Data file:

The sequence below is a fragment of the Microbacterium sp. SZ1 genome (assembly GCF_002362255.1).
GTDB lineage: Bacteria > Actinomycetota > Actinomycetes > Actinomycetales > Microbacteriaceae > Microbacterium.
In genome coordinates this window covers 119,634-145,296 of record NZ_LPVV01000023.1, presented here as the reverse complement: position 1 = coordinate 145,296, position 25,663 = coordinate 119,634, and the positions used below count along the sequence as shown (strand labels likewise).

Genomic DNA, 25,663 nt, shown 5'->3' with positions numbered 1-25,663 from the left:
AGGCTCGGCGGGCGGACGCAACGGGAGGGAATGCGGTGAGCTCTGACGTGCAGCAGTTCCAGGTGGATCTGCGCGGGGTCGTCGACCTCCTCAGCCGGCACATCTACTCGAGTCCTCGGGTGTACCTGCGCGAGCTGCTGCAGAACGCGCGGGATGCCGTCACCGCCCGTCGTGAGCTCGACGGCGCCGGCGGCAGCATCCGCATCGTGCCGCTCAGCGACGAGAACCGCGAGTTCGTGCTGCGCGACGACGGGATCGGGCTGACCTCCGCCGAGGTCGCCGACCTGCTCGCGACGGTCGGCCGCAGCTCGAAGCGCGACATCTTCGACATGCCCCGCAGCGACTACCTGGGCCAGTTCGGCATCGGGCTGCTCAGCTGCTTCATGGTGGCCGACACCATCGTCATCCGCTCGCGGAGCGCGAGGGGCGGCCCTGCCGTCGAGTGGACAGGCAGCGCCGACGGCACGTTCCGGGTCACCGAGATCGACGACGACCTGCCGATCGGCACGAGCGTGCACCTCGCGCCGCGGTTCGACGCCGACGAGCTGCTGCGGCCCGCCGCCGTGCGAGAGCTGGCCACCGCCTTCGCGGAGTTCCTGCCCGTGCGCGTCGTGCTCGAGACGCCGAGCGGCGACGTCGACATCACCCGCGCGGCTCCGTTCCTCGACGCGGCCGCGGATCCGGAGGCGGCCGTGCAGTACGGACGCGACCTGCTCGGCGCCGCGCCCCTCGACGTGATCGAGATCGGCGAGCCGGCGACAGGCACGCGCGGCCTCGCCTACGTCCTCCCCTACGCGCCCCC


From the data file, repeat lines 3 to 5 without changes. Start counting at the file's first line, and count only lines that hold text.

In genome coordinates this window covers 119,634-145,296 of record NZ_LPVV01000023.1, presented here as the reverse complement: position 1 = coordinate 145,296, position 25,663 = coordinate 119,634, and the positions used below count along the sequence as shown (strand labels likewise).

Genomic DNA, 25,663 nt, shown 5'->3' with positions numbered 1-25,663 from the left:
AGGCTCGGCGGGCGGACGCAACGGGAGGGAATGCGGTGAGCTCTGACGTGCAGCAGTTCCAGGTGGATCTGCGCGGGGTCGTCGACCTCCTCAGCCGGCACATCTACTCGAGTCCTCGGGTGTACCTGCGCGAGCTGCTGCAGAACGCGCGGGATGCCGTCACCGCCCGTCGTGAGCTCGACGGCGCCGGCGGCAGCATCCGCATCGTGCCGCTCAGCGACGAGAACCGCGAGTTCGTGCTGCGCGACGACGGGATCGGGCTGACCTCCGCCGAGGTCGCCGACCTGCTCGCGACGGTCGGCCGCAGCTCGAAGCGCGACATCTTCGACATGCCCCGCAGCGACTACCTGGGCCAGTTCGGCATCGGGCTGCTCAGCTGCTTCATGGTGGCCGACACCATCGTCATCCGCTCGCGGAGCGCGAGGGGCGGCCCTGCCGTCGAGTGGACAGGCAGCGCCGACGGCACGTTCCGGGTCACCGAGATCGACGACGACCTGCCGATCGGCACGAGCGTGCACCTCGCGCCGCGGTTCGACGCCGACGAGCTGCTGCGGCCCGCCGCCGTGCGAGAGCTGGCCACCGCCTTCGCGGAGTTCCTGCCCGTGCGCGTCGTGCTCGAGACGCCGAGCGGCGACGTCGACATCACCCGCGCGGCTCCGTTCCTCGACGCGGCCGCGGATCCGGAGGCGGCCGTGCAGTACGGACGCGACCTGCTCGGCGCCGCGCCCCTCGACGTGATCGAGATCGGCGAGCCGGCGACAGGCACGCGCGGCCTCGCCTACGTCCTCCCCTACGCGCCCCC